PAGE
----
**A Year in the Life: Ambient Math Wins the Race to the Top!**

**Day 258**

For one year, 365 days, this blog will address the Common Core Standards from the perspective of creating an alternate, ambient learning environment for math. Ambient is defined as “existing or present on all sides, an all-encompassing atmosphere.”

And ambient music is defined as: “Quiet and relaxing with melodies that repeat many times.” Why ambient? A math teaching style that’s whole and all encompassing, with themes that repeat many times through the years, is most likely to be effective and successful. The CCSS math standards are listed here in blue followed by their ambient counterparts.

Number and Operations – Fractions 4.NF

Extend understanding of fraction equivalence and ordering.

1. Explain why a fraction a/b is equivalent to a fraction (n x a)/(n x b) by using visual fraction models with attention to how the number and size of the parts differ even though the two fractions themselves are the same size. Use this principle to recognize and generate equivalent fractions.

Note that fractions are first introduced in Grade 4, after an immersion in factors and factoring. The Waldorf and Math By Hand approach is visual and hands-on, and although this standard recommends using visual fraction models, they are usually of the flat, 2-dimensional variety, either as an overhead projector slide or in a worksheet format. And although it is helpful to have these comparative graphic images of 1/2, 2/4, 4/8, etc., it still falls short of using 3 dimensional models to convey equivalency. Here’s an excerpt taken from the Grade 4 Math By Hand binder: introduction to fractions.

Begin teaching fractions with a simple, direct image that shows how they work, like cutting a piece of fruit into pieces. The whole becomes 2 halves, 4 quarters, or 8 eighths. Learning about factors can be a companion to teaching and learning fractions. Magic squares showed the patterns of factors in each table, as well as the relationship between them, while correlating factors with objects showed how factors fit evenly into some numbers and not others. Extend these activities to show equivalency between factors and fractions. Some aspects of the relationship between factors and fractions should be reserved until later though, specifically fractions that need to be reduced or simplified (for example, 6/12 reduces to 1/2). Later, after you’ve taught simplifying or reducing, you can show how 2/4 = 1/2, by again cutting up a piece of fruit.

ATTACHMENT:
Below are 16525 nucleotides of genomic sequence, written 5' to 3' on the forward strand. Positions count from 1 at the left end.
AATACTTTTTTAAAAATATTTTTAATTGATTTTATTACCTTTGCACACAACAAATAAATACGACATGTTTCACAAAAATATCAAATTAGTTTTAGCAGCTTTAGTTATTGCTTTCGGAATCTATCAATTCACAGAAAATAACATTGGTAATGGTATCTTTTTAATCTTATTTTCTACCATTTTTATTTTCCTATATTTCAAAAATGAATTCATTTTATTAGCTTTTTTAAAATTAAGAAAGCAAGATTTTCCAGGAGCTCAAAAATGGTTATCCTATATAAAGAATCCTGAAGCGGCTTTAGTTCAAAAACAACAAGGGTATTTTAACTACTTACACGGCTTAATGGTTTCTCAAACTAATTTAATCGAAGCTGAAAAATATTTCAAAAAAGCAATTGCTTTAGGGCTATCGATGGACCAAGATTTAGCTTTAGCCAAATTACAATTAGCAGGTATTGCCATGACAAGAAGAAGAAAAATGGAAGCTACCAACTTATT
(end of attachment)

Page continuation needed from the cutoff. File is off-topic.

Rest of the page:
If the teaching method is direct and hands-on, any concept will be much more easily grasped and understood. As previously stated, the Common Core approach tends to be somewhat scattered and pieced together. Better to methodically follow a logical progression step by step, with manipulatives that make sense. A clay fraction plaque shows how fractions work in real life, using coins and circles. “A picture is worth a thousand words” most certainly applies to this clay model!

The basic nature of fractions is clearly presented here, in a format that’s creative, very satisfyingly hands-on, and stretches to encompass complexity through simplicity. A dynamic project like this sets the tone and goes a long way toward an ultimate success and comprehension that’s built through enthusiasm and creativity.

As stated above in the Math By Hand excerpt, equivalency is best reserved until simplifying and reducing has been taught. The next step after creating the fraction plaque is cutting construction paper squares into fraction models. This is superior to coloring in parts of a whole on a worksheet to represent the fraction because again, it’s 3-dimensional, allowing the pieces and parts to be moved around. This makes tactile sense and therefore is a better fit with how the fourth grader’s brain works.

Each fraction is cut up in different versions and colors so they can be mixed and matched, therefore quite easily and clearly showing equivalency. Over the next 11 posts, I will attempt to match the Common Core standards with the Math By Hand fraction block in a cohesive way. Teaching in blocks is most effective for all subjects, but especially so for math. Three weeks of daily focus promotes a deeper understanding and fosters a healthy single mindedness that contrasts with the scattered nature of present-day life.

Knowledge ensues in an environment dedicated to imaginative, creative knowing, where student and teacher alike surrender to the ensuing of knowledge as a worthy goal. Tune in tomorrow for more Grade 4 math CCSS and their ambient counterparts.